The action combined with the magic system makes this novel read like Star Wars combined with LOTR. That would be a good analogy but the creation of Allomancy and how the magical Mistborn use the burning of metals to achieve their powers is 100 times better than Lucas' use of the Force. There is a price to pay for using magic and it doesn't last forever. The Force example is a good one, because the Mistborn can Pull and Push other metals and even their own bodies in the air, their battles resemble what it would be like if beings using the Force were unleashed.
The characters in this series are memorable. It doesn't hurt that the lead character is a young woman named Vin, who starts out as a skaa (a lowly thief) and becomes a Mistborn through the tutelage of her mentor, Kelsier. She doesn't achieve the mastery over these powers without a lot of scars. Kelsier himself is quite a character with a rich backstory. There is only one part of the book that fell a bit flat to me, and that was the romance between Vin and Elend. But it's great to see a woman like Vin as the main protagonist and going on a Hero's Journey, which forms the structure for the first novel.
The second novel does drag a bit and there were times I wanted to stop reading, mostly in frustration of the character of Elend. I was glad that I stuck through it, because the latter part of the novel has a great climax and a setup for the final volume.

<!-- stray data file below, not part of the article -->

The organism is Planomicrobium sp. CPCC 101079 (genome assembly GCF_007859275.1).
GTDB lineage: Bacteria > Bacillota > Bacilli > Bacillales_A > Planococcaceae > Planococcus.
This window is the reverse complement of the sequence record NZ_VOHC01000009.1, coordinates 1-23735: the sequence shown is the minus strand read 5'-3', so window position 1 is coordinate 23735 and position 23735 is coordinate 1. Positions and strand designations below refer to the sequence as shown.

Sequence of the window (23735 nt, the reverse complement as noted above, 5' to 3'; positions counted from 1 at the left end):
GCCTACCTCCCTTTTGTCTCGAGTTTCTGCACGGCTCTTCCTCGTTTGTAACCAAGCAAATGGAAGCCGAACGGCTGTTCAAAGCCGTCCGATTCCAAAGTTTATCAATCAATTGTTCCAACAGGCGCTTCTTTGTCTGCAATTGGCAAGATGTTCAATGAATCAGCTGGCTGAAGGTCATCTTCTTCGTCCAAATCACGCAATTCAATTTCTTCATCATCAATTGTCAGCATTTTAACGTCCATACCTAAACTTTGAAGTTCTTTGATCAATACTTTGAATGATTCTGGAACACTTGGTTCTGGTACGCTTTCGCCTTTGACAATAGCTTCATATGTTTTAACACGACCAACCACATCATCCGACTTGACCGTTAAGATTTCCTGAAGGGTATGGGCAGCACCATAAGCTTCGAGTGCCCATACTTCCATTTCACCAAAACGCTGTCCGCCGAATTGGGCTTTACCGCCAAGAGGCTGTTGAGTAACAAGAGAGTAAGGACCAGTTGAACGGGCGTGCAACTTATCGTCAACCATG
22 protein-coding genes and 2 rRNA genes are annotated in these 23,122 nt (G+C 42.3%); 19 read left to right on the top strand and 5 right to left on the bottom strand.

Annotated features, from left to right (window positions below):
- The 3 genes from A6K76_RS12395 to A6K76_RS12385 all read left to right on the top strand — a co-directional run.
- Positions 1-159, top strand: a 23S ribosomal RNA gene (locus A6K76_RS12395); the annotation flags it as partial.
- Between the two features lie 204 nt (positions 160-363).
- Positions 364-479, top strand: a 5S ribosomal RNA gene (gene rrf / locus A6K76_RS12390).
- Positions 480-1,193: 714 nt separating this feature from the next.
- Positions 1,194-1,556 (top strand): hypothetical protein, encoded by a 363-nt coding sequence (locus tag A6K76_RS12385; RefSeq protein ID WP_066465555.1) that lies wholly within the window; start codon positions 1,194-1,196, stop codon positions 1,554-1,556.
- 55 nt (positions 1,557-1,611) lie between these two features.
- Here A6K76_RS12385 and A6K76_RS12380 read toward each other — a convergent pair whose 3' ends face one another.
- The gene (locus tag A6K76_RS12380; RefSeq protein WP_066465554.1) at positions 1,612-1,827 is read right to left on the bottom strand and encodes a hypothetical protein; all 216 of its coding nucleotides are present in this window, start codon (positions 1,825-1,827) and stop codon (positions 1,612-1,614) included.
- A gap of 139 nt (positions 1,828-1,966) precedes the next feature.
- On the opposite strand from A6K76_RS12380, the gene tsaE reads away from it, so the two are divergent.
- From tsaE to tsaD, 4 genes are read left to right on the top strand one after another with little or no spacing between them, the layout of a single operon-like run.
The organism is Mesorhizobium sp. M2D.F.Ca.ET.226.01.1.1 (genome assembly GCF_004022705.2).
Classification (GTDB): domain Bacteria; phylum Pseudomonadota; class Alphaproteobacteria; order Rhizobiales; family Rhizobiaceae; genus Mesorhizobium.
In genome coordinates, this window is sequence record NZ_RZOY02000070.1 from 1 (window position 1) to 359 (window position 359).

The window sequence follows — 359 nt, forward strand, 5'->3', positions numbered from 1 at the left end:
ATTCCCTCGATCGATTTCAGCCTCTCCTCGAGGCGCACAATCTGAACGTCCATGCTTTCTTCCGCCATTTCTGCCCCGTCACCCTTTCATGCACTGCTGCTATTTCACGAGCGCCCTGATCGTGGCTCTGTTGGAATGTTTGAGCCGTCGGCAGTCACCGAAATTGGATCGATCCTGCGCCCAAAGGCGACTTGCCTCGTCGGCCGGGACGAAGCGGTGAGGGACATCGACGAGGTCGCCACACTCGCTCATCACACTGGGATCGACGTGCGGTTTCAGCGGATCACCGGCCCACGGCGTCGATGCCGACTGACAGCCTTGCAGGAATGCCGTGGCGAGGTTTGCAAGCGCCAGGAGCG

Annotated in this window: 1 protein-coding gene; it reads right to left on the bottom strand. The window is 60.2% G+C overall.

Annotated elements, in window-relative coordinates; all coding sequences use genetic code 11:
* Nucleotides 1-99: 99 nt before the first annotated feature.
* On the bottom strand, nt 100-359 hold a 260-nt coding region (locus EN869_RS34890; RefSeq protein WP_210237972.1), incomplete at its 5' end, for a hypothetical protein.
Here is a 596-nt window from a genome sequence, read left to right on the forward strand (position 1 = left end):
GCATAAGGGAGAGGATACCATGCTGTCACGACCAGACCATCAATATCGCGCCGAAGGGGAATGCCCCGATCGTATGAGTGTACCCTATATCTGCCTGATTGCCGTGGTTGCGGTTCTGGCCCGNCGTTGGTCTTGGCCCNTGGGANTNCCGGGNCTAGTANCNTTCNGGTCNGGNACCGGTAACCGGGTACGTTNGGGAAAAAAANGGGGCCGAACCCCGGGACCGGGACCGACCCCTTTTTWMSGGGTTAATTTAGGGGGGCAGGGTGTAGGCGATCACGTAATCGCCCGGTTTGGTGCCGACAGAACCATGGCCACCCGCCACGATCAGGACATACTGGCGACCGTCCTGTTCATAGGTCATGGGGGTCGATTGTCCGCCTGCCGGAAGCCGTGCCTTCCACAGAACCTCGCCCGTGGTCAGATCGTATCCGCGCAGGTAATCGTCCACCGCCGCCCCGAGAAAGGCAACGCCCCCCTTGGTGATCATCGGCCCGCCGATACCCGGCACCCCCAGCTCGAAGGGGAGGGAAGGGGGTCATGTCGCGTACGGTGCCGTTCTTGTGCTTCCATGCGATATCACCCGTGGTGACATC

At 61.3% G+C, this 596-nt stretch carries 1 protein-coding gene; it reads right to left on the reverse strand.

The third and final part of the trilogy gets off to a rollicking start and I even liked Elend after he went through some major life changes. The novel does drag a bit, but all the continued patience of the reader is thoroughly paid off as Sanderson answers many mysteries behind Vin's powers, her relationship with the mist, her brother Reen, as well as the Kandra, the Inquisitors, the Koloss, etc. Unlike some TV writers who create mysteries without knowing where they are going, Sanderson seems to be a very good architect and his payoffs are well worth it. And having all this knowledge about the world he created is just perfect when you get to...
The Alloy of Law
Allow of Law was such a fun read because of the high adventure (Mistborn powers in an industrial age is cool), romance (Sanderson did a much better job making me believe in that angle than in previous books), but most of all, the humorous banter between Wax and Wayne! Fortunately there will be more books featuring them together
The only problem is by the end of the book you will be begging for more. I just saw Sanderson at a signing and asked him why the Steelheart sequel would appear before Rithmatist 2. He said it was because he wrote Rithmatist a while ago and while he has outlines/notes on the story, getting back into the world takes some effort, while Steelheart is fresher in his mind. Either way I can't read to both of them.
Incidentally, I read almost all my books on a Kindle. However, for the Rithmatist, I picked up a hardbound copy at the signing and was immediately struck by how much richer and vibrant the reading experience was on paper! This is a handsome volume with artwork, drawings, book design that match the story. e-Ink just can't match the physical experience on this one.
Those were my highlights for fiction reading in 2013. Feel free to follow my reading activity over at GoodReads. Nuff Said!